• Man, What Happened, Gregg?  Jakob Dorof at Tiny Mix Tapes is similarly dismayed. "There's no shortage of loudly uninspired moments (and a real shortage of any discernible attempt at functional transitions), but the very worst theme of All Day is its clueless manhandling of classic samples: the kinda stuff that deserves better and that Gillis once could have served better," writes Dorof. He says that 2006's Night Ripper was "a frequently brilliant, nigh-impossible feat of pop cultural bricolage, and a far greater work of art than most seem to have credited it," but "for the most part," Gillis "now sounds like any old DJ making predictable crap mash."
  • Seriously? This Album Is Awesome!  Three interns at Paste have their album reviews, fittingly, mashed up into a collage assessment. "At his best, Gillis' combinations are better than even the sum of their classic parts," writes the three-headed beast. "Foxy Brown's 'Hot Spot' becomes softer and more accessible when paired with the soothing croons of Peter Gabriel. The chords of 'Blitzkrieg Bop' seem to be shifted into a minor key juxtaposed with 'Get Ur Freak On,' as if Gillis makes some secret connection between disparate acts ... It's nothing new for Girl Talk, really, but then again, what is?"
  • Blows the Fab Four Out of the Water, Anyway  Mat Honan at The Awl rolls his eyes at the fanfare surrounding Apple's Beatles announcement from earlier this week. "Meet the Beatles? We've already met," Honan writes. But "the Girl Talk album is a straight-up event, precisely because it's a moment in time. It wasn't released, as much as it was loosed upon us. You don't know it's coming and suddenly it's just everywhere—saturating its market, in full ... I'm not saying 'All Day' is better than the 'White Album,' or that Girl Talk is the greater artist. Pshaw, homie! The fervor delta has nothing to do with artistic achievement. But clearly Girl Talk won the week in terms of getting inside people's heads. Greg Gillis—not Steve Jobs or Paul McCartney or Yoko Ono—gave us this week's never-forget musical moment."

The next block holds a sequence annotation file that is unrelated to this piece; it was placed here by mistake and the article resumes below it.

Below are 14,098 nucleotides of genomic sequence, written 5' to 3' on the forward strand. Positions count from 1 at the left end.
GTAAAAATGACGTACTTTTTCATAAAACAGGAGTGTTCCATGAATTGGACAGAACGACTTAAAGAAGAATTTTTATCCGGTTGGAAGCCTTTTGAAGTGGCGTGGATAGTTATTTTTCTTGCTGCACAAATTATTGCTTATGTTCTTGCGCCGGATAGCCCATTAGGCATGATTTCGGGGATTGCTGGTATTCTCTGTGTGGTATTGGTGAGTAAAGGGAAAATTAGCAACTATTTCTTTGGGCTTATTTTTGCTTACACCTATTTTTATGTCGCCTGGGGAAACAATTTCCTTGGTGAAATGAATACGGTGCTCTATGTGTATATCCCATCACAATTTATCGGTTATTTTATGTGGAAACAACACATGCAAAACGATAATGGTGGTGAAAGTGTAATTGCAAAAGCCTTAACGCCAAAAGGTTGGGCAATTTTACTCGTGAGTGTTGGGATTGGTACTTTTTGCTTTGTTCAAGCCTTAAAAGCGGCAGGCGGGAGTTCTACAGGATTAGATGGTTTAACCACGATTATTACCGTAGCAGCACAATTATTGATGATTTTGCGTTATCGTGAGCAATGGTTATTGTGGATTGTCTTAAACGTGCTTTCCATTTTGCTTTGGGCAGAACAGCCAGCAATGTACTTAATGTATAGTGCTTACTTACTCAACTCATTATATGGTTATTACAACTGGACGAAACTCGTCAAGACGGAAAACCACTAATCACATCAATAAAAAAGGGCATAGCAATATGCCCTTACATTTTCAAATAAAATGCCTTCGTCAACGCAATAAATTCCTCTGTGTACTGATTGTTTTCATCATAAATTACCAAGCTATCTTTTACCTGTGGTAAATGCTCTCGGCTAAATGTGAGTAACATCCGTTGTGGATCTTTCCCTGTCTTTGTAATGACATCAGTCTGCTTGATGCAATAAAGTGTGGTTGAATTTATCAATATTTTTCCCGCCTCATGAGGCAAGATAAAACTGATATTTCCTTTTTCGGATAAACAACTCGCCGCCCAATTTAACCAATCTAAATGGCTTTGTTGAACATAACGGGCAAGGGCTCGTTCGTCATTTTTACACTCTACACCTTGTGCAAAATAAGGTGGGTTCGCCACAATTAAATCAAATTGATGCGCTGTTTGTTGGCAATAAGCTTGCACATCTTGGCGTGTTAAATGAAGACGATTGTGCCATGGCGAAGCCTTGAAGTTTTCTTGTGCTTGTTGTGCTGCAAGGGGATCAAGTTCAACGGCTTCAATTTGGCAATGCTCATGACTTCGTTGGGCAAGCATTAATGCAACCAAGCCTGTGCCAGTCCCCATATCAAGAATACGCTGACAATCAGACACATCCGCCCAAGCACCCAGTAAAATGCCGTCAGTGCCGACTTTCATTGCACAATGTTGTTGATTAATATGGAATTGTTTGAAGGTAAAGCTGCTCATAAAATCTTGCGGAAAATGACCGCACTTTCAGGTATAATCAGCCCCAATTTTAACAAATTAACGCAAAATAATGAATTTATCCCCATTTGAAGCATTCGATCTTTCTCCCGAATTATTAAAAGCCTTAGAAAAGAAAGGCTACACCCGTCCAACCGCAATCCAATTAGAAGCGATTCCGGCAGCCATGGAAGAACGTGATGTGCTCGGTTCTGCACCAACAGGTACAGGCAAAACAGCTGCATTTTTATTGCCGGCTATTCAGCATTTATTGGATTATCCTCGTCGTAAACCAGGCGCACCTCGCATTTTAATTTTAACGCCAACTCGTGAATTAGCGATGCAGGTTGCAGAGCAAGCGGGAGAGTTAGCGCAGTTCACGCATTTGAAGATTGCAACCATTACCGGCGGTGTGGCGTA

• The Internet Concordance Already Exists, marvels Genevieve Koski at The A.V. Club. In a post for the recurring feature Great Job, Internet!, Koski writes: "Considering that All Day is composed of around 250 musical bits and pieces, even the most dedicated audiophiles will probably end up scratching their heads trying to decode all the samples. You could click on over to the album's Wikipedia page, which lists them all in order, but the Internet has come up with a more interactive option: AllDaySamples.Com, which plays through the entire album with pop-up text boxes that list the samples as they occur."
  • The Artist Speaks: It's Zeitgeisty by Accident  In an interview with New York Magazine, Gillis takes a question about whether his music "reflects our accelerated culture." Gillis's response: "I definitely have to say that it happened accidentally. I wasn't sitting there thinking, What can I do to sum up the times right now? or How can I capture the attention of this younger generation? Since I've started, the general aesthetic has stayed the same, but I think as a culture we've moved towards more attention-deficit media. At the same time, as the album is made as one whole source of music and is intended to be listened to as 71 minutes — as attention-deficit as it is, it requires a lot of attention. In a lot of ways, it's a counter to what's happening now. It's anti the one-MP3 thing and is more intended to be a sit-down, listen-to-the whole thing experience."